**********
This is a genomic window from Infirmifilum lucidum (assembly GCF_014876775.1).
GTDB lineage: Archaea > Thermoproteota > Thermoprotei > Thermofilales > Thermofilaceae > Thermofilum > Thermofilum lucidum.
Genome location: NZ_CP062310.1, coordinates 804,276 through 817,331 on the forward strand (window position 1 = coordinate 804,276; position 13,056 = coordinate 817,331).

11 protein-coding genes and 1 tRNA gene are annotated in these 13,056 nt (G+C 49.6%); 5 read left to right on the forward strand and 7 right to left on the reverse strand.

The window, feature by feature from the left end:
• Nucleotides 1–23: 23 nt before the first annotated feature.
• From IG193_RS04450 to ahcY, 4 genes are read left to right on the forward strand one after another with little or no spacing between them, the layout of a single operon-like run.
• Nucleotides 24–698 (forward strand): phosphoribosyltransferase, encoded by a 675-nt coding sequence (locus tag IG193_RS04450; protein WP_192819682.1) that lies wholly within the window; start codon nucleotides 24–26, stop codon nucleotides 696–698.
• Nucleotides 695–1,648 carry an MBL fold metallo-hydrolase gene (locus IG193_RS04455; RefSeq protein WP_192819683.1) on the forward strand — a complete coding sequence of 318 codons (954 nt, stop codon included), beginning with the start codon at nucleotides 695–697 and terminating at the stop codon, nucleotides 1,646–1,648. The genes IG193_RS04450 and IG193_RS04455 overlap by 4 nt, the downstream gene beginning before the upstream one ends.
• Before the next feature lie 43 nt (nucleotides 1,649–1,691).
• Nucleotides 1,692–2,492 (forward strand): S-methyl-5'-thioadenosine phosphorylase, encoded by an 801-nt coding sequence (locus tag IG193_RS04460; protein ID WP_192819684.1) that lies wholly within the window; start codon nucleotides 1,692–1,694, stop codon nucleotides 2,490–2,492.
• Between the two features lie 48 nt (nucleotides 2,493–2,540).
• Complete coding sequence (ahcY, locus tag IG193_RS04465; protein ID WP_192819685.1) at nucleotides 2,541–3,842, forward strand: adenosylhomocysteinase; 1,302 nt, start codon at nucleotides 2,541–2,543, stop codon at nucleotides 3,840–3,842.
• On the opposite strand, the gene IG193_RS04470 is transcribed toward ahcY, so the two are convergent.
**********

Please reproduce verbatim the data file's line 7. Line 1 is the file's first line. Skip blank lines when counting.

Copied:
• From IG193_RS04450 to ahcY, 4 genes are read left to right on the forward strand one after another with little or no spacing between them, the layout of a single operon-like run.